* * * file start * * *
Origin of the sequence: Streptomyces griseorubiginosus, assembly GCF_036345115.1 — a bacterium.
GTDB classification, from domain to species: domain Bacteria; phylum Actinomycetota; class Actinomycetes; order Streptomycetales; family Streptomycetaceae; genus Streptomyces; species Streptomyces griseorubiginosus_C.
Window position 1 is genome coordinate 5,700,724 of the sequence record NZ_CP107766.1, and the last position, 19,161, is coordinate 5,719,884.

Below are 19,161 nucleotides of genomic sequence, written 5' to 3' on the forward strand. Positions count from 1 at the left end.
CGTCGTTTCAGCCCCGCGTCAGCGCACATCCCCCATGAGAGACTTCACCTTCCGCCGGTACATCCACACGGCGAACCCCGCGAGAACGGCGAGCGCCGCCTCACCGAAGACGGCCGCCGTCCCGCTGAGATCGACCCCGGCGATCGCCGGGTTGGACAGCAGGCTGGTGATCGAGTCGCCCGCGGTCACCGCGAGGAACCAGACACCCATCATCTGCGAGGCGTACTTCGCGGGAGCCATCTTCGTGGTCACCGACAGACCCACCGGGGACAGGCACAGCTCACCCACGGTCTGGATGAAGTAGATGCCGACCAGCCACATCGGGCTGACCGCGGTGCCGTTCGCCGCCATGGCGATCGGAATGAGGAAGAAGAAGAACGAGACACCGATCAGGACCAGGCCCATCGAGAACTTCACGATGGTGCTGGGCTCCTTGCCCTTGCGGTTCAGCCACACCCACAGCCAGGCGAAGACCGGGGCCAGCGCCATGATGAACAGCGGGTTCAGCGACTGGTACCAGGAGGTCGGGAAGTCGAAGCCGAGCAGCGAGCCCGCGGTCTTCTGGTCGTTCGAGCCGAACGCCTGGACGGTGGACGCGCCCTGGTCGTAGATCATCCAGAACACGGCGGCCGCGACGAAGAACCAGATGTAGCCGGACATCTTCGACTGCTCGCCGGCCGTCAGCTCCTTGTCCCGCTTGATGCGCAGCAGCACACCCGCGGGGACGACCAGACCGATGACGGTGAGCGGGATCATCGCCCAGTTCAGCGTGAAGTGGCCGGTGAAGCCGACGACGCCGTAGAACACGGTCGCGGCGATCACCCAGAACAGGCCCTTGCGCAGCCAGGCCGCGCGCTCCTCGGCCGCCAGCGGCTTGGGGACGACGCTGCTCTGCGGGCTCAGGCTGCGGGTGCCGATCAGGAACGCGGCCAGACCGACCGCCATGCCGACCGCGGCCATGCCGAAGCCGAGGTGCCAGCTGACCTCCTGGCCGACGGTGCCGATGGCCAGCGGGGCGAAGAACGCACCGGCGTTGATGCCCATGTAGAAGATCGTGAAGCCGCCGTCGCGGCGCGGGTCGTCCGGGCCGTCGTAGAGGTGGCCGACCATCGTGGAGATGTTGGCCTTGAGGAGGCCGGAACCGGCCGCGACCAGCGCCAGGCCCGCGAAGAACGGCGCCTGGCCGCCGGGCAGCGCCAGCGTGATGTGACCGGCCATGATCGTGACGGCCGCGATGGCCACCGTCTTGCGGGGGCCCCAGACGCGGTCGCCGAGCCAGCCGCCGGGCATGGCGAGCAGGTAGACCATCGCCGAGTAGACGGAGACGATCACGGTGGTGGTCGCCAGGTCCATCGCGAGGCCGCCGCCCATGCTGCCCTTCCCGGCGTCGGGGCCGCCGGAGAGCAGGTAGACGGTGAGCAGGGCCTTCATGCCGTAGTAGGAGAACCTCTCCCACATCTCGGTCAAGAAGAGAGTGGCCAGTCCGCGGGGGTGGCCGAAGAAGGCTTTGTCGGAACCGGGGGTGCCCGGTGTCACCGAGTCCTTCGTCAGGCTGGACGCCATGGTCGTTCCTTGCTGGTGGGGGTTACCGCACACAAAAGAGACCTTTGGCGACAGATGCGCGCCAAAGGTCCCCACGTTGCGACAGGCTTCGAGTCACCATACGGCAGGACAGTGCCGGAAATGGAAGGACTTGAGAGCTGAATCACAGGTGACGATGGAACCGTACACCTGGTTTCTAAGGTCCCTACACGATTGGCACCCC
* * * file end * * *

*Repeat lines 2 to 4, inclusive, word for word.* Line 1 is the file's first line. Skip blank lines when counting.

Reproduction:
GTDB classification, from domain to species: domain Bacteria; phylum Actinomycetota; class Actinomycetes; order Streptomycetales; family Streptomycetaceae; genus Streptomyces; species Streptomyces griseorubiginosus_C.
Window position 1 is genome coordinate 5,700,724 of the sequence record NZ_CP107766.1, and the last position, 19,161, is coordinate 5,719,884.

Below are 19,161 nucleotides of genomic sequence, written 5' to 3' on the forward strand. Positions count from 1 at the left end.